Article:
Long live Clive Everton.

Oh, erm... the snooker was good too.

ANON said...

ITV's coverage was the best thing about this tournament - so good it makes me cringe to think of the harsh lighting and 'stream of consciousness' commentary that we will have to endure during the UK (not to mention Hazel Irvine, the BBC wouldn't have her fronting anything else so why let her do snooker?)

Not convinced by the format, dress code (for me only Ronnie & Ali could carry it off) venue or title ("CoC"). The crowds were very very thin some days which flys in the face of the notion that people only want to see 'the best' (the reality is that there are only a handful of players people will come out to see, its the same all over the world)

jamie brannon said...

The event was a big hit as it we had quality throughout, no fodder. I also thought the event's format was different and helped shape the tournament's identity.

I've really enjoyed the commentary this week, but the adverts and studio coverage lessened my enjoyment.

I'm expect those in the 'snooker bubble' to give the BBC a bashing when the UK starts on TV this Saturday, but I'll try to refrain from defending the coverage!

As for Ronnie, he wasn't vintage yesterday, and relied heavily on Bingham presenting him with chances. However, his craft and resolve were enough to see him become an appropriate first winner of this event.

Totally agree with Dave about more invitation events as they rarely fail to deliver.

JIMO96 said...

Dave, you seem to have a real bee in your bonnet about "fairness". I'm all for rewarding the elite with tournaments like this, and I hope there's a couple more on the calendar soon, but the manifestly unfair tiered qualifying system for ranking events has gone and good riddance to it!

The flat 128 system will help players climb the rankings quicker than the old one, provided they keep winning. There are plenty of potential "elite" top 16 stars in the pro ranks who would have been swallowed up under the old system.

How come nobody suggested a "halfway house" qualifying structure (i.e not "flat", but not completely tiered either) in which the top 16 are seeded to the venue, but the rest of the tour commence at round 1? That way, the 17-32 mob would not get through with just 1 win, they'd have to slug it out with the rest. I fail to see what players outside the perceived "elite" have done in their careers to justify such over-protection.

It doesn't have to be nice neat numbers either....seed the top 16 into a 64 man event (48 qualifiers) or even the top 8 into a 32 man event (24 qualifiers) instead of endless tiers of 16/16/16/16 etc etc.

Does this fit in with your vision of "fairness"?

kildare cueman said...

Im a huge fan of the flat system, but Im in favour of a few big money tournaments for the elite.

This is the way I'd like to see the game go. Players battling to gain entry to the big ones.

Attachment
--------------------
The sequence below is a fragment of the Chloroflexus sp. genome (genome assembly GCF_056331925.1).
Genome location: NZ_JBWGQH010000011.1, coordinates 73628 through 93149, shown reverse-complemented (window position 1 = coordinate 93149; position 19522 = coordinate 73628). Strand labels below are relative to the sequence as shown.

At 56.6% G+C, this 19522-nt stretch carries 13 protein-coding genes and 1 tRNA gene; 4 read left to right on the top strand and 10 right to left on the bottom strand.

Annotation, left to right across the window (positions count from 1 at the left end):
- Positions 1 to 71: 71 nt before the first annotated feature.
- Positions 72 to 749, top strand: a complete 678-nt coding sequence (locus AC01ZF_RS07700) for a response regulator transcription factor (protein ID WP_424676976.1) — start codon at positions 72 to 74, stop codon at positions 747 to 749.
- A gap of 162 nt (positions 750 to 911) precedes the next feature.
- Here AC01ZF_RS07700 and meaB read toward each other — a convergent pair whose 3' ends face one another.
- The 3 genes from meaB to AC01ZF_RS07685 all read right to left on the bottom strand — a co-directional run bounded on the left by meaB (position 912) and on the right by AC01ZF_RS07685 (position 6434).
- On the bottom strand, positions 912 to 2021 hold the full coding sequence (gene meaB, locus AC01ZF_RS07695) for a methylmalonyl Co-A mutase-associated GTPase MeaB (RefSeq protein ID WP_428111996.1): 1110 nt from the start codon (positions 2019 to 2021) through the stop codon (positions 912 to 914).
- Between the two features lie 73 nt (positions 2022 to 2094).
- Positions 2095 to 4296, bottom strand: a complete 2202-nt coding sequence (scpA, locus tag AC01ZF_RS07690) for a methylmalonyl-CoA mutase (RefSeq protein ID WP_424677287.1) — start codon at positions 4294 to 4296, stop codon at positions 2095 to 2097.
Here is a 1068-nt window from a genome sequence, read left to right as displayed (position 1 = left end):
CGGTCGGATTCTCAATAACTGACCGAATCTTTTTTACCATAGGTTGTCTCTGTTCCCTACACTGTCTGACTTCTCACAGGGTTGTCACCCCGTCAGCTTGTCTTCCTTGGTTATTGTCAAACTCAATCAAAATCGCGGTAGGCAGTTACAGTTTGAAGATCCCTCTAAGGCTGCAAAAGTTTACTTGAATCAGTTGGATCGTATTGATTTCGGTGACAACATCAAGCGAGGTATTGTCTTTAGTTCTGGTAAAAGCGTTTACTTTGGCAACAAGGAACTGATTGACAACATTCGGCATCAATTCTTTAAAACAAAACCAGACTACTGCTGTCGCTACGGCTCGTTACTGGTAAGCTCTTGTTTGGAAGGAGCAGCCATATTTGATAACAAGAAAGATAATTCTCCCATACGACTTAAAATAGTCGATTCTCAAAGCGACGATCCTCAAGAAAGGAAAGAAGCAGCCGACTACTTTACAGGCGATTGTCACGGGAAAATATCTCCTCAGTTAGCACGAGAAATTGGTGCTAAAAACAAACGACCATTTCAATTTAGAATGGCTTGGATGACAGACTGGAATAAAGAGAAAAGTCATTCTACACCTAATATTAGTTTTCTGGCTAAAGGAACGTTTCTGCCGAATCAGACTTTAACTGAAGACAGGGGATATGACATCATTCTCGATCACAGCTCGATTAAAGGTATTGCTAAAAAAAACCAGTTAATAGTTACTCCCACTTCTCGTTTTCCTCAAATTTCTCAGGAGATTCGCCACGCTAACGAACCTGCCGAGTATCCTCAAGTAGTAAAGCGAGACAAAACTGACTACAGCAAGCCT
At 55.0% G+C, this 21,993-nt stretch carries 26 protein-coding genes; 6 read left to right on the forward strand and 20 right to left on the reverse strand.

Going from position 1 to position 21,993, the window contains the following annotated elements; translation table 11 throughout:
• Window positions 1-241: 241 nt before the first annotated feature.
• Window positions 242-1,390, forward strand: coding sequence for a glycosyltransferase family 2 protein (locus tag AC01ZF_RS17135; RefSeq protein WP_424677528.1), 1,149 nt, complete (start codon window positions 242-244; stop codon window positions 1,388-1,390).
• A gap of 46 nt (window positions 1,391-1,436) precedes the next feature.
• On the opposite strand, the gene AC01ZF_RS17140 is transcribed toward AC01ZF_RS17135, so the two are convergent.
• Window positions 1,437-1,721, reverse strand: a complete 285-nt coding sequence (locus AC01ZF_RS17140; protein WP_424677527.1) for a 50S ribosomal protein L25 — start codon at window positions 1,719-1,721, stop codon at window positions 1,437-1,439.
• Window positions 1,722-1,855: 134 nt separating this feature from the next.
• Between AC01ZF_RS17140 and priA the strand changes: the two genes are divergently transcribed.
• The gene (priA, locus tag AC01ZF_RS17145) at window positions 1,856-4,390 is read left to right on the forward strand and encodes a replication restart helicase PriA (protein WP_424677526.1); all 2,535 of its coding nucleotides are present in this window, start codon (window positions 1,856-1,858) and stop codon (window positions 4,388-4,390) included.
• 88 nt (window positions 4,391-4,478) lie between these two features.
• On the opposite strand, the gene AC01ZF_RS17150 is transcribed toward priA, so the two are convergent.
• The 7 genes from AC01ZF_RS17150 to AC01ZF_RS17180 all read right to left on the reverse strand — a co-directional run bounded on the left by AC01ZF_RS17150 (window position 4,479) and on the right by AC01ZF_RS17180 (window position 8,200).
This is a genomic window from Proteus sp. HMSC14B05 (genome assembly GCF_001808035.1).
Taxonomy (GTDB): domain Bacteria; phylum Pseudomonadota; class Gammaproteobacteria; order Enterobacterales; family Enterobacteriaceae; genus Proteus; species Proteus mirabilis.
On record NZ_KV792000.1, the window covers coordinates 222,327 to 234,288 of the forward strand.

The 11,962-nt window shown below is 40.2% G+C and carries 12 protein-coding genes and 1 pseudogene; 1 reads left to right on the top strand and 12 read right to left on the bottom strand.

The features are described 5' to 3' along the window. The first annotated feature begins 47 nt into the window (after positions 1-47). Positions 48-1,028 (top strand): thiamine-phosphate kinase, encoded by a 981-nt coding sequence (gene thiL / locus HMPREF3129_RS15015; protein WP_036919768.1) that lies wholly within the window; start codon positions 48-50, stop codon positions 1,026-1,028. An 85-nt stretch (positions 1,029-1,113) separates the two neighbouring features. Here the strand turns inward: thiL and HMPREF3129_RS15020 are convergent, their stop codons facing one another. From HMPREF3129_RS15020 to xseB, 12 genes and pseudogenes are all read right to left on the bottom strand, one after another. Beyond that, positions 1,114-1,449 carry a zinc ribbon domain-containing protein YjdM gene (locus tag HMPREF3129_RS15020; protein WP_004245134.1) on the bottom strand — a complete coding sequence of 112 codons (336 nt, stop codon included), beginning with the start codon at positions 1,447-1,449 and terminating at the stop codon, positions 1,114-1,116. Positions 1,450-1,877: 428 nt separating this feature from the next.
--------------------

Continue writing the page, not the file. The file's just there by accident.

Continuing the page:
There can be small untelevised rankers for lower ranked players, regular rankers with decent money, and top players wouldn't bother with the small events unless, like Murphy, they want match practise, or those at the edge of the 16 or 32 tiers, to give a little extra advantage.

You don't want too many invitations though. When there were plenty of them players didn't prioritise too much on them. Many tended to treat them as sharpeners for the ranking tournaments.

Another thing, Why do commentators refer to a player's record by how many rantking events they have won?

Surely it should be major pro tournaments. I mean, The Masters is more worthy than the Welsh or Wuxi events. Steve Davis won lots of major tournaments before rankers were widespread. O'Sullivan and Selby's records are also diminished by not counting them.

jamie brannon said...

Yes, how many professional tournaments has O'Sullivan won now? Surely has to be over fifty?

I think the problem counting all events is that a few minor events get mentioned too.

Wolfgang said...

Guten Tag!

I have really enjoyed the event. A couple of notes on the event itself: I have nothing against Jill Douglas, she could be good in time, but Matt Smith was excellent on Saturday and probably should have presented the final. Saturday's coverage was faultless, and the snooker was too. Secondly, loved the format, especially how each group day built to a natural climax.

What this event proves though is that we don't need a conveyor belt of snooker. The format should showcase the game, not "process" it. We got three matches a day, and each day seemed to produce at least one superb match. The final was probably the weakest day in quality to be fair. It's no accident that the Masters and Premier League feel more like "events" and this tournament felt more like those events.

I agree with some of the comments above that counting "rankers" is outdated, especially with the proliferation of the PTCs. Counting televised titles is probably a fairer reflection of achievement — Hendon you have said yourself on numerous occasions the cream tends to rise to the top when the TV cameras are on.